The analysis included 509 patients (median age, 47 years; range, 24-82; 88% white) with germline BRCA1- or BRCA2-mutated metastatic breast cancer who underwent two prior lines of cytotoxic therapy for metastatic breast cancer.

Dieras and colleagues randomly assigned 337 of them to veliparib (ABT-888, AbbVie) dosed at 120 mg daily plus carboplatin and paclitaxel. The other 172 patients received placebo plus carboplatin and paclitaxel.

Nearly half (48%) of all patients had ER-negative/PR-negative disease, 8% received prior platinum therapy, 4% had a history of central nervous system metastases, and 19% received prior chemotherapy for metastatic disease.

PFS per investigator assessment served as the primary endpoint. OS, clinical benefit rate, objective response rate and PFS2 served as secondary endpoints.

Results showed a statistically significant benefit in median PFS by investigator assessment for patients who received veliparib (14.5 months vs. 12.6 months; HR = 0.71; 95% CI, 0.56-0.87). This translated to 3-year PFS rates of 26% for patients assigned veliparib and 13.5% for patients assigned placebo.

PFS by independent central review also showed a statistically significant benefit for patients who received veliparib (median, 19.3 months vs. 13.5 months; HR = 0.7; 95% CI, 0.54-0.9).

Veliparib also conferred benefits in median OS (33.5 months vs. 28.2 months; HR = 0.95; 95% CI, .73-1.2), ORR (75.8% vs. 74.1%), median PFS2 per investigator assessment (21.3 months vs. 17.4 months; HR = 0.76; 95% CI, 0.6-0.96) and median duration of response (14.7 months vs. 11 months).

The most common grade 3 or higher adverse events in in the veliparib and placebo groups were anemia (27% vs. 17%), neutropenia (52% vs. 50%) and thrombocytopenia (25% vs. 15%).

Numerically higher percentages of patients assigned veliparib required dose reductions in carboplatin (88% vs. 86%) and paclitaxel (74% vs. 70%).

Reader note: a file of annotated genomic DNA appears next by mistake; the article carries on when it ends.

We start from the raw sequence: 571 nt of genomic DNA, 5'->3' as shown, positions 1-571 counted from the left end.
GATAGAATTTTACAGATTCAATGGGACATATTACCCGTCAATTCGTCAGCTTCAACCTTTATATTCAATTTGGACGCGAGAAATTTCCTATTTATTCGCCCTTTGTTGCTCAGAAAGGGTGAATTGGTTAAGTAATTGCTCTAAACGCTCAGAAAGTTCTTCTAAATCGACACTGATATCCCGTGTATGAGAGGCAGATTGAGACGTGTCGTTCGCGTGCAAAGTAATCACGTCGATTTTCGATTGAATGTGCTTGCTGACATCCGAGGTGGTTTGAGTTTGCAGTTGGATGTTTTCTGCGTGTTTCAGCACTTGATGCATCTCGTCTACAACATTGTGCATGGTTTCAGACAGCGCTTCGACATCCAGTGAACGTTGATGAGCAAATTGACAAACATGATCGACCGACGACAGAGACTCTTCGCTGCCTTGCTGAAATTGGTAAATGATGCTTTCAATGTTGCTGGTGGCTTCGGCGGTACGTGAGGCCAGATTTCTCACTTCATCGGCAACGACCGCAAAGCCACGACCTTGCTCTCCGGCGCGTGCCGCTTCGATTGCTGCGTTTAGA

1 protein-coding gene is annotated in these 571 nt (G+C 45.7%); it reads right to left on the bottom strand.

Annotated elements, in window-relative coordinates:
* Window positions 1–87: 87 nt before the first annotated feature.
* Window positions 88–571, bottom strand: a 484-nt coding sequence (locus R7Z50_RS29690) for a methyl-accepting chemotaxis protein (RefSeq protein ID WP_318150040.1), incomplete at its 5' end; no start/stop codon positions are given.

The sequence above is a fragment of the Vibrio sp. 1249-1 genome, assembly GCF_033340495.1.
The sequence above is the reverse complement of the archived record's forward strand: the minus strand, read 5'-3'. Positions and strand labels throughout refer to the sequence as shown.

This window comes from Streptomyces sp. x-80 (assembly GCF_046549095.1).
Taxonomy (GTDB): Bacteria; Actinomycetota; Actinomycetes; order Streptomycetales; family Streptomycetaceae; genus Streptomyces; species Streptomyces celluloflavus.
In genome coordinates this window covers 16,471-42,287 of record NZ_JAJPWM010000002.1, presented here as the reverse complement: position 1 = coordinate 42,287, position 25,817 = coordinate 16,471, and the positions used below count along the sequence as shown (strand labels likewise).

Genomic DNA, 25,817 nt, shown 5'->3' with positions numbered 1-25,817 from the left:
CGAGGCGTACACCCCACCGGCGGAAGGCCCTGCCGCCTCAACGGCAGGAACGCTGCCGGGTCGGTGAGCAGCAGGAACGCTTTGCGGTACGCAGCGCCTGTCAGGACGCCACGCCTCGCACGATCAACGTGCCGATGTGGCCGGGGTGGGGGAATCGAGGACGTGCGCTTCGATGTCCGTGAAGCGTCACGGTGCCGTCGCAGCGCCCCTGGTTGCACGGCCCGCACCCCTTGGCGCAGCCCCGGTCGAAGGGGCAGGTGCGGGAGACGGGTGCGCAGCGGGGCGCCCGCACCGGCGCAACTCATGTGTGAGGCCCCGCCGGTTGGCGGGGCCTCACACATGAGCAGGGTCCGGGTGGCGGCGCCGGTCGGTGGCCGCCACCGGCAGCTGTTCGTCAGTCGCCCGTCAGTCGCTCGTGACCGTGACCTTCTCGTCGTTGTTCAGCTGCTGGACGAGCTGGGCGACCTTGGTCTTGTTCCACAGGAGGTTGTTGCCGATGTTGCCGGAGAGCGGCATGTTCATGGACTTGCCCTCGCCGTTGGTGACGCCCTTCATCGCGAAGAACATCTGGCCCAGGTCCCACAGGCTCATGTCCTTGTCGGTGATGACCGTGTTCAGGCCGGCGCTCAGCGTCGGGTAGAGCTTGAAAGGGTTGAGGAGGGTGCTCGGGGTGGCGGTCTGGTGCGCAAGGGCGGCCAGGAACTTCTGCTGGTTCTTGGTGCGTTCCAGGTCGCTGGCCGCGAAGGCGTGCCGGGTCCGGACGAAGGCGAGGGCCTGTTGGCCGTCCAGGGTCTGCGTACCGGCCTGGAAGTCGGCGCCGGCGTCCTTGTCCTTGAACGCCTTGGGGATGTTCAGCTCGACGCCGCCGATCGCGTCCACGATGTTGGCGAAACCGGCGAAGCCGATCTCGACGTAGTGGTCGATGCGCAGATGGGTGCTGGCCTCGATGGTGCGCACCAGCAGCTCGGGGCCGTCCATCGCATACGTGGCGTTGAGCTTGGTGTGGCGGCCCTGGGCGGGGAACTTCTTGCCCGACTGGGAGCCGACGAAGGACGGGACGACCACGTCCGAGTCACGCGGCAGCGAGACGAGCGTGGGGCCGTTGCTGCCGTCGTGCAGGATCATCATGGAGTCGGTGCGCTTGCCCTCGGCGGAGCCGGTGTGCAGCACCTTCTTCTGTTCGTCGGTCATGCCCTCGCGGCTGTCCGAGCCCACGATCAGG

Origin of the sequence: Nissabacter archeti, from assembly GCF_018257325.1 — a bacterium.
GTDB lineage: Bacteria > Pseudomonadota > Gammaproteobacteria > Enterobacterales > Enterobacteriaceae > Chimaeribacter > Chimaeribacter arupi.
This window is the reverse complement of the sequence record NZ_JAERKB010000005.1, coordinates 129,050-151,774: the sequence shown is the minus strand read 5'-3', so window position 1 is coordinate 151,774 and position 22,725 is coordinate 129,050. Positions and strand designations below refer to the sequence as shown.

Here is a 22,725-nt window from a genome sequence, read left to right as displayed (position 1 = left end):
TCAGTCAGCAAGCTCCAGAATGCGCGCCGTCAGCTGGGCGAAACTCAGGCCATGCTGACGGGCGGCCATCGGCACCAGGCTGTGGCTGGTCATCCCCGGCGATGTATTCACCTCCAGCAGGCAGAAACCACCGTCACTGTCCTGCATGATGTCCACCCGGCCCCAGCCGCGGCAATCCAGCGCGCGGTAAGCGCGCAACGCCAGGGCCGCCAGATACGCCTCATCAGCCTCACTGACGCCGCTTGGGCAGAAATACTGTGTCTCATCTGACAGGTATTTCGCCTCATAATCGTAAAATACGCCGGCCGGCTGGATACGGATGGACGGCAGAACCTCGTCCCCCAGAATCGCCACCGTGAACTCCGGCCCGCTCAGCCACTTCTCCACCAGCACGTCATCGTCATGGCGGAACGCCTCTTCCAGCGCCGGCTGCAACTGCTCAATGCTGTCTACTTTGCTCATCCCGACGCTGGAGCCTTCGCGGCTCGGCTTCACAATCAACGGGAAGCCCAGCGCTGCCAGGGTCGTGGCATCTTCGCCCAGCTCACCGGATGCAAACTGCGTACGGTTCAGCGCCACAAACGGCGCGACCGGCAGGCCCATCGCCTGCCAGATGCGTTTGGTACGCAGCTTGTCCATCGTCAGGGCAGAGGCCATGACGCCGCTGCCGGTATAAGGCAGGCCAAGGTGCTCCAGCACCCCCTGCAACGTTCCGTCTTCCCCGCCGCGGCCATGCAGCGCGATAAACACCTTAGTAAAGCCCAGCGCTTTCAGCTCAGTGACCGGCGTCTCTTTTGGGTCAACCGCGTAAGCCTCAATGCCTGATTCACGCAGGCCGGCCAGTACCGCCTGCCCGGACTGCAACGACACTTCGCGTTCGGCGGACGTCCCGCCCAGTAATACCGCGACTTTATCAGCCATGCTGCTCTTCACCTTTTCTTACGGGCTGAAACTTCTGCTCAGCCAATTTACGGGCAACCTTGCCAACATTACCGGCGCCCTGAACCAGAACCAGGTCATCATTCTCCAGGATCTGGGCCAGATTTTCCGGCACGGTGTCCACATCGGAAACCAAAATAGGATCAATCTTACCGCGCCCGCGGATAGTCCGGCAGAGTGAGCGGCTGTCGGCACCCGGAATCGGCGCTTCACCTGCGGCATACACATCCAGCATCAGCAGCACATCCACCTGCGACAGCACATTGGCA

“This regimen was well-tolerated... and it did not compromise the administration of chemotherapy,” Dieras said. “This should be a preferred treatment option going forward.” – by John DeRosier

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Reference:

Dieras VC, et al. Abstract LBA9. Presented at: European Society for Medical Oncology Congress; Sept. 27-Oct. 1, 2019; Barcelona, Spain.

 

Disclosure s : AbbVie funded this study. Dièras reports consultant roles with AbbVie, Astellas, AstraZeneca, Daiichi Sankyo, Eisai, Eli Lilly, Genentech/Roche, Merck Sharpe & Dohme, Nektar Therapeutics, Odonate, Pfizer, Seattle Genetics and Tesaro. Please see the abstract for all other authors’ relevant financial disclosures.

 

    Perspective
    Aditya Bardia

    Aditya Bardia

    This is an interesting study that demonstrated a very high response rate with the triplet combination, though the improvement in PFS was more modest (14.5 months versus 12.6 months).

    Veliparib is a weak PARP trapper, which made it easier to combine with chemotherapy given the overlapping toxicity of myelosuppression seen with both chemotherapy and PARP inhibitors. Moving forward, it would be interesting to see whether oncologists would prefer to utilize a PARP inhibitor with chemotherapy instead of utilizing them sequentially for patients with germline BRCA mutations.

    Given the adverse events and patient convenience with oral monotherapy, utilizing a PARP inhibitor alone would be appealing, but this decision ultimately requires consideration of patient preference and therapy goals. The authors and study team should be congratulated for successful execution of this important study.

    • Aditya Bardia, MD, MPH
    • Massachusetts General Hospital Cancer Center

    Disclosures: Bardia reports advisory roles with AstraZeneca, Biothernostics, Daiichi Sankyo, Genentech, Merck, Novartis, Pfizer, Radius and Sanofi.